Introduction

CRISPRzymes

RNA-guided nuclease CRISPR/Cas9 is widely used in genome editing [1-5]. Nuclease-deficient mutant dCas9 can be repurposed as a versatile RNA-programmable DNA-binding domain that does not generate breaks on DNA [6]. CRISPR/dCas9 has been used to bind target DNA and block transcription, activate or repress genes, tether epigenetic factor such as histone acetyltransferase to modify epigenetic status [7-11] and visualize genomic loci in live cells by tethering fluorescent proteins to defined loci [12]. These CRISPR/dCas9-based enzymes (CRISPRzymes) enable researchers to perform functional studies in situ and in vivo without permanently changing genetic sequences.

The problems and previous solutions

It is often useful to deliver distinct functions to separate genomic loci, such as, activation of a set of genes and repression of another set of genes. Although dCas9 can tether different effectors, several dCas9 fusions (e.g., dCas9-VP64 activator and dCas9-KRAB repressor) cannot be co-introduced with sgRNAs to regulate two set of genes differently since both fusions will bind to both set of genes directed by both sets of sgRNAs (Fig 1). Several solutions have been developed to circumvent such undesired crosstalks. Orthogonal CRISPR/dCas9 derived from different bacterial species that utilize sgRNAs with different repeat sequences and recognize different PAM sequences can be fused to distinct effectors and targeted to distinct sets of genomic targets [13]. Another strategy involves the use of a modified sgRNA extended with structural aptamers (e.g., MS2 and PP7) that can recruit corresponding RNA binding domain fused to effector proteins [14-17]. However, limited number of natural aptamers have been identified and characterized. On the other hand, more than one molecule of effector proteins is often desired to achieve sufficient biological activity. While structured RNA aptamers can be multiplied on the modified RNA, it have been shown that limited number of these structured elements can be inserted on the sgRNAs before being inhibitory to functions. Another solution is to use Suntag, a technology relying on the fusion of multiple copies of epitope tags to the dCas9 protein to recruit antibody-effector fusions [18]. However, limited number of antibody/epitope pairs suitable for such engineering have been reported. Suntag also does not enable multiplexing since it is directly fused to the dCas9 protein.

CasilioWebFig1

Our solution to both the multiplexing and multimerization problems – Casilio

We have constructed an RNA-aptamer based approach called Casilio to improve both multiplexing and multimerization capabilities to CRISPRzyme toolkits [19]. Casilio is a hybrid system combining CRISPR/dCas9 and Pumilio RNA-binding domain (Fig 2). Pumilio/PUF RNA binding domain contains 8 sequence repeats each recognizing one RNA base [20-23]. Specific diresidues in each repeat can be changed to enable recognition of each of the 4 RNA bases. As opposed to directly fusing effector domains to dCas9 in conventional CRISPR/dCas9-based enzymes, we relocated the tethering of effector proteins to a modified sgRNA (sgRNA-PBS) with different numbers of 8-mer pumilio binding sites (PBS) which can recruit effector domains fused to cognate PUF domains.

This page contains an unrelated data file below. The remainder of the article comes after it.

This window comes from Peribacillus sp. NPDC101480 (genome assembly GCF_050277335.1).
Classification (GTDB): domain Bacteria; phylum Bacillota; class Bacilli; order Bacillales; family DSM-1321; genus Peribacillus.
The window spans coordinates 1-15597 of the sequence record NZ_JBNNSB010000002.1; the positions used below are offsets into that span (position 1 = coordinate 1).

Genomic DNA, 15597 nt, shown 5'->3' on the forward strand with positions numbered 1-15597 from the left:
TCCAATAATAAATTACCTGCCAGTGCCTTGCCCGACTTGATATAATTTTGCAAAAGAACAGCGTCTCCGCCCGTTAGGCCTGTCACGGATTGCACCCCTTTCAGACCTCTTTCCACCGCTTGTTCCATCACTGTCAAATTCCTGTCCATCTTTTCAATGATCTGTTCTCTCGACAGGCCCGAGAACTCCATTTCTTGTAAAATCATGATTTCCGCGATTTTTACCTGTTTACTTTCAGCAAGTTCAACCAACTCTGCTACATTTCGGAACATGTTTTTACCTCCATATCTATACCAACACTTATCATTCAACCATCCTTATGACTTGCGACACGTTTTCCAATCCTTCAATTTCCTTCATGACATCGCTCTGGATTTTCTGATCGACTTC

With this feature, we demonstrated that Casilio can multiplex and multimerize effectors and potentially enable assembly of stoichiometrically defined protein complexes (Fig 3). We showed that Casilio modules are orthogonal, allowing simultaneous and independent activation and repression of different genes. We showed that Casilio enables multicolor imaging of telomeres and centromeres. We also showed epigenetic editing of enhancers by tethering histone acetyltransferase domain of CBP by Casilio system. We demonstrated that, by inserting multiple binding sites and thus recruiting multiple molecules of effectors or fluorescent proteins, we enhanced magnitude of gene regulation, epigenetic editing, as well as signal-to-noise ratio of chromosome labeling. For more details, please read our Open Access paper.

The components of Casilio (using Sp-dCas9)

Sp-dCas9 – nuclease-deficient S. pyogenes Cas9 with D10A and H840A mutations

pAC1445 – pmax-dCas9 – Transient expression vector for dCas9

Other dCas9-expressing vectors may be available from Addgene

sgRNA-PBS – A single-guide RNA (sgRNA) appended with multiple copies of Pumilio binding sites (PBS).

List of vectors expressing sgRNA-PBS

Casilio modules – A fusion protein consisting of effector domain(s) fused with a PUF domain programmed to recognize a specific 8-mer PBS.

List of vectors containing or expressing ORFs of Casilio modules

Plug-and-play functional genomics

Due to the programmable feature of PUF/PBS, Casilio has the potential to allow 60,000 orthogonal modules to function independently in cells. Modules tethering different fusion proteins will be assigned a unique PUF/PBS pairing. We will maintain a Casilio module reigstry with links to resources and information. Researchers can obtain the desired modules to perform their functional genomic experiments by supplying the matching sgRNA-PBS. Since Casilio modules are orthogonal, researchers can use any combinations of modules as is, allowing plug-and-play for the application of Casilio in functional genomics studies (Fig 4).

Future development

To make Casilio more useful, we will construct lentiviral vectors for expressing Casilio components and generate orthogonal Casilio modules with different effector functions.

 

References

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